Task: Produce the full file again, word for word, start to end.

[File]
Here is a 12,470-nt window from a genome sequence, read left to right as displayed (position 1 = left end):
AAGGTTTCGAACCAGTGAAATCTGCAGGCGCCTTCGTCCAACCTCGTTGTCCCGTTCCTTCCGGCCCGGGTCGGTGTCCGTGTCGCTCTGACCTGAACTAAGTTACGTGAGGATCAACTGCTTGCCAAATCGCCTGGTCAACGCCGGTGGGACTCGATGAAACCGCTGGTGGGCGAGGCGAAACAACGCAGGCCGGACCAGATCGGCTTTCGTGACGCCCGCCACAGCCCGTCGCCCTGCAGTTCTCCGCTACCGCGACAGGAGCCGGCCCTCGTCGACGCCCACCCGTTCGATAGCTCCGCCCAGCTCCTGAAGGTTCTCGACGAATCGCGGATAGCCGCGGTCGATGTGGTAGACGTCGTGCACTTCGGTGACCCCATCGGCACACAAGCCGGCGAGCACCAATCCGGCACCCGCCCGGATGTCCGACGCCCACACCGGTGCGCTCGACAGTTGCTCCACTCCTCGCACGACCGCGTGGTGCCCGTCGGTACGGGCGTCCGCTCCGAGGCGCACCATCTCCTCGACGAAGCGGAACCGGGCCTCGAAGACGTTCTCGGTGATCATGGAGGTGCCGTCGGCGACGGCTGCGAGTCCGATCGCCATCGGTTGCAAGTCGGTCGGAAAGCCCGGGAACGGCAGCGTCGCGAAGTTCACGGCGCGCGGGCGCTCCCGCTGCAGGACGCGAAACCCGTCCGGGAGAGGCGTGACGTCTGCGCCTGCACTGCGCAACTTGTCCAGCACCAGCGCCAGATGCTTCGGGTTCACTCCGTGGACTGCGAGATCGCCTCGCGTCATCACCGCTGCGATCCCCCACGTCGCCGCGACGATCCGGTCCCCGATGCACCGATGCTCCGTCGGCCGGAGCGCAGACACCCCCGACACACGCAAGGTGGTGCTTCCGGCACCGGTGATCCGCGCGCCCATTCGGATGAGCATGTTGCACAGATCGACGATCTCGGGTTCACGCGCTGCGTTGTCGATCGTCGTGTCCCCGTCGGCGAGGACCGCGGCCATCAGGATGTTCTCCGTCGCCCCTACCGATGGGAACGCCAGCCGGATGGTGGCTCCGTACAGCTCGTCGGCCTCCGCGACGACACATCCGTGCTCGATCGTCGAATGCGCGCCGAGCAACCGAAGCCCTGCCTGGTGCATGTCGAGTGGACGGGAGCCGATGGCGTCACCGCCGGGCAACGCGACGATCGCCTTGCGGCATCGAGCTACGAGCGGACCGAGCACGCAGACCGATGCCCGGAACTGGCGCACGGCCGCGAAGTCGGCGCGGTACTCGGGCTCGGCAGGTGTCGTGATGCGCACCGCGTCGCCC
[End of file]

Here is a 12,470-nt window from a genome sequence, read left to right as displayed (position 1 = left end):
AAGGTTTCGAACCAGTGAAATCTGCAGGCGCCTTCGTCCAACCTCGTTGTCCCGTTCCTTCCGGCCCGGGTCGGTGTCCGTGTCGCTCTGACCTGAACTAAGTTACGTGAGGATCAACTGCTTGCCAAATCGCCTGGTCAACGCCGGTGGGACTCGATGAAACCGCTGGTGGGCGAGGCGAAACAACGCAGGCCGGACCAGATCGGCTTTCGTGACGCCCGCCACAGCCCGTCGCCCTGCAGTTCTCCGCTACCGCGACAGGAGCCGGCCCTCGTCGACGCCCACCCGTTCGATAGCTCCGCCCAGCTCCTGAAGGTTCTCGACGAATCGCGGATAGCCGCGGTCGATGTGGTAGACGTCGTGCACTTCGGTGACCCCATCGGCACACAAGCCGGCGAGCACCAATCCGGCACCCGCCCGGATGTCCGACGCCCACACCGGTGCGCTCGACAGTTGCTCCACTCCTCGCACGACCGCGTGGTGCCCGTCGGTACGGGCGTCCGCTCCGAGGCGCACCATCTCCTCGACGAAGCGGAACCGGGCCTCGAAGACGTTCTCGGTGATCATGGAGGTGCCGTCGGCGACGGCTGCGAGTCCGATCGCCATCGGTTGCAAGTCGGTCGGAAAGCCCGGGAACGGCAGCGTCGCGAAGTTCACGGCGCGCGGGCGCTCCCGCTGCAGGACGCGAAACCCGTCCGGGAGAGGCGTGACGTCTGCGCCTGCACTGCGCAACTTGTCCAGCACCAGCGCCAGATGCTTCGGGTTCACTCCGTGGACTGCGAGATCGCCTCGCGTCATCACCGCTGCGATCCCCCACGTCGCCGCGACGATCCGGTCCCCGATGCACCGATGCTCCGTCGGCCGGAGCGCAGACACCCCCGACACACGCAAGGTGGTGCTTCCGGCACCGGTGATCCGCGCGCCCATTCGGATGAGCATGTTGCACAGATCGACGATCTCGGGTTCACGCGCTGCGTTGTCGATCGTCGTGTCCCCGTCGGCGAGGACCGCGGCCATCAGGATGTTCTCCGTCGCCCCTACCGATGGGAACGCCAGCCGGATGGTGGCTCCGTACAGCTCGTCGGCCTCCGCGACGACACATCCGTGCTCGATCGTCGAATGCGCGCCGAGCAACCGAAGCCCTGCCTGGTGCATGTCGAGTGGACGGGAGCCGATGGCGTCACCGCCGGGCAACGCGACGATCGCCTTGCGGCATCGAGCTACGAGCGGACCGAGCACGCAGACCGATGCCCGGAACTGGCGCACGGCCGCGAAGTCGGCGCGGTACTCGGGCTCGGCAGGTGTCGTGATGCGCACCGCGTCGCCC